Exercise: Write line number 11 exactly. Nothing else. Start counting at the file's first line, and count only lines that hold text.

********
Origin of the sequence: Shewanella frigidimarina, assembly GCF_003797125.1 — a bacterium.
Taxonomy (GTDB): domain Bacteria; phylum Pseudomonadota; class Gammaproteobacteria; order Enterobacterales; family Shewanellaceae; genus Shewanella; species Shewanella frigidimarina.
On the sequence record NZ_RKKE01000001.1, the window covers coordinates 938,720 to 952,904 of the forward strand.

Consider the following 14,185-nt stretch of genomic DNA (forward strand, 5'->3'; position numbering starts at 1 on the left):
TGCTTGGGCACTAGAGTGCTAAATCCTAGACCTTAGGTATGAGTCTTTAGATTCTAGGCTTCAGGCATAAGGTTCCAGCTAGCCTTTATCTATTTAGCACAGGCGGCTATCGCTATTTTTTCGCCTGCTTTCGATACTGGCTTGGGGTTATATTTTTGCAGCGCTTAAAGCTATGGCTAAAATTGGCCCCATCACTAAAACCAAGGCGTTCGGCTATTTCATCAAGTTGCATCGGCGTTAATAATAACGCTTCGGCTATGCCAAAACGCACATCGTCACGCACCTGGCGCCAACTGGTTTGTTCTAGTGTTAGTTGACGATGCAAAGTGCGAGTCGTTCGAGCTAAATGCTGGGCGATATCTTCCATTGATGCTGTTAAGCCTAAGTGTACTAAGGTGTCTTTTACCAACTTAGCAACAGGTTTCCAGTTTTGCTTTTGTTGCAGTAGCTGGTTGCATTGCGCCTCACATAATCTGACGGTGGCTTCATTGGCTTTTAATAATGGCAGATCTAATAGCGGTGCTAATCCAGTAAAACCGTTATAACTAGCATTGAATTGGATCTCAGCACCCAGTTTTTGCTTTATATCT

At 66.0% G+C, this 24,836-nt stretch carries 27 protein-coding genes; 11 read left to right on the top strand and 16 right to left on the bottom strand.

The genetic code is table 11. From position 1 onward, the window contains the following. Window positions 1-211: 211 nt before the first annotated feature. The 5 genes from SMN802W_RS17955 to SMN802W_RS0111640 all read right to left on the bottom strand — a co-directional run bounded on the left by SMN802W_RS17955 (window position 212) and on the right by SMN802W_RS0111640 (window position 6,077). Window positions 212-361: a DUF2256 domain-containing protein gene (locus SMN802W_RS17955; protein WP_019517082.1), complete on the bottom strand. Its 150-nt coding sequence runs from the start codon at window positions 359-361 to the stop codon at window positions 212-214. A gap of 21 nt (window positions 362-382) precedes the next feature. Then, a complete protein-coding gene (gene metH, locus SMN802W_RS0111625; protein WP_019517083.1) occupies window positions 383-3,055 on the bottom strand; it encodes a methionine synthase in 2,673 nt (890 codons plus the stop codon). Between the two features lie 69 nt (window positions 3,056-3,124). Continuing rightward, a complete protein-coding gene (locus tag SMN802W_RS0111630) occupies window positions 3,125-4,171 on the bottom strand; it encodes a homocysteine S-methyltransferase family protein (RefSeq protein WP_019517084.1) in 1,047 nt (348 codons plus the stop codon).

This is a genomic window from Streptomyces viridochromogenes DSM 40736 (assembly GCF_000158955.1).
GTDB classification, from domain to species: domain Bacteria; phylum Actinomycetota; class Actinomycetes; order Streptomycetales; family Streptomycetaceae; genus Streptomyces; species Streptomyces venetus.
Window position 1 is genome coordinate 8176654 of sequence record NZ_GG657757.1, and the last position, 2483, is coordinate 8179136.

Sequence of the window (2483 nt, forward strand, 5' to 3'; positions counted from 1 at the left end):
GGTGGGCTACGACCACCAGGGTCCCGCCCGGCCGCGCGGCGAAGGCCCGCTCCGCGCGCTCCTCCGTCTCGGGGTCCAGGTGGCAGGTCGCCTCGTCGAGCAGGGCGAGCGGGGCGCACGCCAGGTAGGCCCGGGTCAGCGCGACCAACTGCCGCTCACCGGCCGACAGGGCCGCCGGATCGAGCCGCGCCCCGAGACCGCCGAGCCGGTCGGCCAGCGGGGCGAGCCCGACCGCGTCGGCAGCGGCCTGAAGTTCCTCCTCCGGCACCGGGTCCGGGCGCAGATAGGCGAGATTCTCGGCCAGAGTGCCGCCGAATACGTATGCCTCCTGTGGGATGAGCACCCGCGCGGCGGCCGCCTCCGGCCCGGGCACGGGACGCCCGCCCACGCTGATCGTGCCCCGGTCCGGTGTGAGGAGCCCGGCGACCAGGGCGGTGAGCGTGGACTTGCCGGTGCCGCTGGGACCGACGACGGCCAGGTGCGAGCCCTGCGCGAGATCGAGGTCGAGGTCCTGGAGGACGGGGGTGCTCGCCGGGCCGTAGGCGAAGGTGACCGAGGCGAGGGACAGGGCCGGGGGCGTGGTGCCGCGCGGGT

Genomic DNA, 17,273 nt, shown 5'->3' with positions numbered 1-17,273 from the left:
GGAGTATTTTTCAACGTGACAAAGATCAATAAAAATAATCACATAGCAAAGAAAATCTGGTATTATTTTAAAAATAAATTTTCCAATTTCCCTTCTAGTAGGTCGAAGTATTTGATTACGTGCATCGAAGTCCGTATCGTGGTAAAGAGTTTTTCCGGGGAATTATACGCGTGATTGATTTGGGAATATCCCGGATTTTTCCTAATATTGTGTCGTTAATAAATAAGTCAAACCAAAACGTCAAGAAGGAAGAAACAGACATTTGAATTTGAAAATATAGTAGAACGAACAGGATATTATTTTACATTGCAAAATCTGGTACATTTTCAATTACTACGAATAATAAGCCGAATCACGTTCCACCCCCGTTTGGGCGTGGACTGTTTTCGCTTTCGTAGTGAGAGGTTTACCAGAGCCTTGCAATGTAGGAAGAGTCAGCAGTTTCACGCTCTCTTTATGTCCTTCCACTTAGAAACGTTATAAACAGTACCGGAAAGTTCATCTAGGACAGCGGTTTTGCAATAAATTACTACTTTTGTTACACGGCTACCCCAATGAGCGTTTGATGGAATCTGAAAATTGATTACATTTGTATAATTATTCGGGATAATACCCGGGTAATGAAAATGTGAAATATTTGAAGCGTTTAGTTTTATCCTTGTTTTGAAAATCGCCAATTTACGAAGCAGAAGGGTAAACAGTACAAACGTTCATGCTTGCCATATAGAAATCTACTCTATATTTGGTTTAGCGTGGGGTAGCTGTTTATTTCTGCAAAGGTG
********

Sequence of the window (2483 nt, forward strand, 5' to 3'; positions counted from 1 at the left end):